• Keep Silence and Company: The Kippen Galoshins. (film)

    Tracey Heaton

  • Ritual and Vaudeville: The Dramaturgy of the English Folk Play

    Thomas Pettitt


    The dramaturgy of the English folk plays remains something of a neglected perspective. The ritualist approach concentrated on their central 'act', neglecting much of the action that characterizes them as a distinct species of dramatic performance. Recent scholarship has very properly returned to the plays themselves, but there is still a tendency for the dramaturgy to be neglected, say in favour of the texts of the plays or their social context and function. 'Traditional drama', surely must be characterized by a traditional dramaturgy, which includes verbal, physical and contextual aspects.

    By dramaturgy I mean the movements of the performers and their interaction – physical and verbal – with each other and with the audience, all this in relation to organized space. The distinct dramaturgical mode of the folk plays is formal, with performers moving on to, within and off the acting space in regular patterns, and presentational, characterized by much direct address to the audience and with little attempt at creating an autonomous dramatic world distinct from the social reality in which the performance takes place. This mode is appropriately designated 'ritual', although the designation implies nothing of course about origins. The mode is, however, fundamental to folk drama, as it characterizes not only the English plays but many continental types as well, such as the German sword dance plays and the Scandinavian plays of the Three Kings and the Star.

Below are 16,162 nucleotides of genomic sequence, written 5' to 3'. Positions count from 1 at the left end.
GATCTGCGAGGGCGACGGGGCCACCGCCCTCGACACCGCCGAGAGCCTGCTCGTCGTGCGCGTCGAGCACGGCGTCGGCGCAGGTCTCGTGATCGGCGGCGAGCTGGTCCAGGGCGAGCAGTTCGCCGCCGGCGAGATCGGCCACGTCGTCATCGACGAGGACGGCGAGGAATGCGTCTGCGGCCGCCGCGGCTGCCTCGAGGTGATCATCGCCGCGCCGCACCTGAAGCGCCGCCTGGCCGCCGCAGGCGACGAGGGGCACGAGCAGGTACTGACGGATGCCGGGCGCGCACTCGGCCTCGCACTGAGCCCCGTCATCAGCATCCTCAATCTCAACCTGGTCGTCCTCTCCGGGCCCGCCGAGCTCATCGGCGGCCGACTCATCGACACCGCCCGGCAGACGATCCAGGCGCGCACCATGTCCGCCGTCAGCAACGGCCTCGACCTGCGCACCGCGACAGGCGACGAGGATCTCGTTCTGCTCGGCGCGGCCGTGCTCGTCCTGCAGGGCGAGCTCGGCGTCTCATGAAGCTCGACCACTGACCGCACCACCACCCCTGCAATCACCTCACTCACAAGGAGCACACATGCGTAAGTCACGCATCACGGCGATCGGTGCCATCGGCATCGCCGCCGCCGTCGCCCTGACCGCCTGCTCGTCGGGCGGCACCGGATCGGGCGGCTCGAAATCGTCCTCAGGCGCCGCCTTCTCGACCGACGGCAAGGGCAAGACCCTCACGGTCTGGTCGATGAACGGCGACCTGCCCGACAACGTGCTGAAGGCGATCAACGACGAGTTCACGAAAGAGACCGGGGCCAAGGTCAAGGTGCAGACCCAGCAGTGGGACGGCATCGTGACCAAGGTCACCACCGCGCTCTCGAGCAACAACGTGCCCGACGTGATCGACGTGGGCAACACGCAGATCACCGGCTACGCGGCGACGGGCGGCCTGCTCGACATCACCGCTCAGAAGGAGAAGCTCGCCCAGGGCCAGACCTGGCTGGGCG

An awareness of the characteristic dramaturgical mode of folk-play performance may facilitate the study of other problems, such as:

    1. Assessing the authenticity of problematical plays, e.g., the Revesby Sword Play is characterized throughout by highly traditional dramaturgy and is, therefore, unlikely to be a literary production.
    2. Determining the influence of traditional drama on other dramatic traditions, for example Fastnachtspiele, the Court Masque, or early professional drama (Doctor FaustusA Midsummer Night's Dream) – verbal echoes or parallels of motif are by themselves inadequate to determine the extent or direction of the borrowing.